By Karen Gilbert, Special AFS Contributor
As a studio owner or manager, you are probably wearing several hats. You might have some employees working with you. You might have some clients. You might have a business partner. You might even have some investors.
And then on the personal front you probably also have your family, significant other, friends, etc. It can be exhausting having to juggle so many roles on a daily basis and to be expected to be on your “A” game for them all. With a little focus, there are a few key things you can do as a fitness professional on a regular basis to help ensure that you do as good a job as you can, and even keep growing while you are at it!
Communicate. Communicate. Communicate
We’ve all heard it before, Communication is key. It helps prevent so many problems. Whether it is with your team or your client, it can help foster a good working relationship. Clearly communicated expectations can help prevent misunderstandings.
They can also help ensure that goals are met and achieved. When we juggle so many things, we think people can read our minds and know exactly what we want of them. This is often not the case. Be really clear on what you need, what you want and what you expect.
We all want to be heard. Being heard can also mean paying close attention to body language and nonverbal cues. Take a personal interest in your clients. Do they like their appearance? Do they have kids? Are they excited about something happening at work? Are they hating their job? The more in-tune you are, the more you can tailor their session to give them what they need.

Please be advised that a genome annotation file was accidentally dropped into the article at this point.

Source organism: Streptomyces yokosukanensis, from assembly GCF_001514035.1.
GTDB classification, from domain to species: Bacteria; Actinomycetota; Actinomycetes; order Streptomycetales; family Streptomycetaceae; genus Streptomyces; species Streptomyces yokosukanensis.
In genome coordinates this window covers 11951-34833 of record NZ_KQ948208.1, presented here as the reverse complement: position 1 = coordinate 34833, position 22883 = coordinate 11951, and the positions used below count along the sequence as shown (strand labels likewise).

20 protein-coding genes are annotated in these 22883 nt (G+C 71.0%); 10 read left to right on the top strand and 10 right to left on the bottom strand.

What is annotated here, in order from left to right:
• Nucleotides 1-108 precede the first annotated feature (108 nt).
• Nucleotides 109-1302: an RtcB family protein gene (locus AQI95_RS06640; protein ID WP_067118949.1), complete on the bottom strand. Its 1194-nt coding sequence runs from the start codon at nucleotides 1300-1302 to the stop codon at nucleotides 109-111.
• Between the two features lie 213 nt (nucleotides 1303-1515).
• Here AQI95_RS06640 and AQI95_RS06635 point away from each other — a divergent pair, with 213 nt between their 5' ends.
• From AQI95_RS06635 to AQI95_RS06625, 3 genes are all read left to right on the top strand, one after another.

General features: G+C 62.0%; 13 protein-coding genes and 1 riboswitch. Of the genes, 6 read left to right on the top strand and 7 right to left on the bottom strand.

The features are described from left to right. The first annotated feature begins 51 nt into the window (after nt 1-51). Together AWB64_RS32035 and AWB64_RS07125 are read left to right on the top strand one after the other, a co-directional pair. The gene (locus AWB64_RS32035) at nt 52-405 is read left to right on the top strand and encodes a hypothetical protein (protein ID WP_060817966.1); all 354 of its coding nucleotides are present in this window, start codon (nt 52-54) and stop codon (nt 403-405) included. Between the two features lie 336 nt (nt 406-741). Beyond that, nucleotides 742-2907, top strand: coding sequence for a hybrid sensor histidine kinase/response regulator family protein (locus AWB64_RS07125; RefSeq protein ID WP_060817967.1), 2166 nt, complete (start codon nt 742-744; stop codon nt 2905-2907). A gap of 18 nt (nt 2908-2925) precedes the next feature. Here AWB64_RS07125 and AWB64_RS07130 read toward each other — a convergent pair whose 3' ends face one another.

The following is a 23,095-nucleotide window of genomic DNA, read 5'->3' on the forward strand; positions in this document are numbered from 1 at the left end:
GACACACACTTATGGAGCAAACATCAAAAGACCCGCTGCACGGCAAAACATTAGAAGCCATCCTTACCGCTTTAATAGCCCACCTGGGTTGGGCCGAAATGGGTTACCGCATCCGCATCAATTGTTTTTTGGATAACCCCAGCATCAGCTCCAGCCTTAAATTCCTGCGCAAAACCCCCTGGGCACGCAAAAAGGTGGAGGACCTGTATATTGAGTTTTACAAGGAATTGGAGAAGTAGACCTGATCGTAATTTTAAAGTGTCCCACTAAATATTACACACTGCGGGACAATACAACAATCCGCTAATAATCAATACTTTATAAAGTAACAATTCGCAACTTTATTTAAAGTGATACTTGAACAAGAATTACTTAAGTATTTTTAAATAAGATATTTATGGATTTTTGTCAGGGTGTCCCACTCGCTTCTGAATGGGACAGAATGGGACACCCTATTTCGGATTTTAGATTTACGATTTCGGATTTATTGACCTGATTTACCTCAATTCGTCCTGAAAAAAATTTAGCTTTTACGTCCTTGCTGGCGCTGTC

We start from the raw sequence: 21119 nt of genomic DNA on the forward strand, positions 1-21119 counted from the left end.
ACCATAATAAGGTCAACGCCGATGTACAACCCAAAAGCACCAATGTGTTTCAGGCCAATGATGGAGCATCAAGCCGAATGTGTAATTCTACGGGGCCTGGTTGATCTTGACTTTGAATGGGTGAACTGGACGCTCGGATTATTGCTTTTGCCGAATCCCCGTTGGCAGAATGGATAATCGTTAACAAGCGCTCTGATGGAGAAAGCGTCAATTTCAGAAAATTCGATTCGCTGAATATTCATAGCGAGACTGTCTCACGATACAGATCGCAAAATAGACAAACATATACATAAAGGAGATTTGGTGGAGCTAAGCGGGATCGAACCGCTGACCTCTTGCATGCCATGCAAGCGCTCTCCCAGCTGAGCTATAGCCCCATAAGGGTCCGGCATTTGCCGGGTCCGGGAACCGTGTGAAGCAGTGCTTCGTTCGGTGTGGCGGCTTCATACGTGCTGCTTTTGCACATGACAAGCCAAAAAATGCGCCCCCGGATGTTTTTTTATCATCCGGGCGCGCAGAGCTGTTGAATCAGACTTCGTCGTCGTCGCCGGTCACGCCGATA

Similarly, with your employees, take a personal interest and recognize their accomplishments with verbal acknowledgments or even a small gift. Recognition can come in the form of body language and nonverbal cues as well as verbal acknowledgments or small incentives.
You can also use that as an opportunity to say you overheard an employee mention a bday and give small gifts. Or one going above and beyond what’s asked in a situation and verbally recognize.
The more self-aware and in tune with yourself you are, the more you will be able to make sure your team and clients share the same values, vision and belief system as you.
Learn from Others
We can all learn from each other. Every leader needs a coach. Leaders need to constantly learn. This includes reading and listening, Many of us do not have the time to read regularly. Between reading emails and the daily grind who has extra time to read?
That’s where podcasts & audiobooks come into play. I was just listening to an episode of Michael Hyatt’s “Lead To Win” Podcast (during my workout) where he talks about how he listen to audiobooks and podcasts during his morning workouts to maximize his time. Sage advice. Download these in advance so you can even listen on your way to work when you do not have wifi access.
Align Your Vision and Values with Those Around You
Know who YOU are. The more self-aware and in tune with yourself you are, the more you will be able to make sure your team and clients share the same values, vision and belief system as you. You are still the leader and may need to make the difficult decisions that not everyone agrees upon.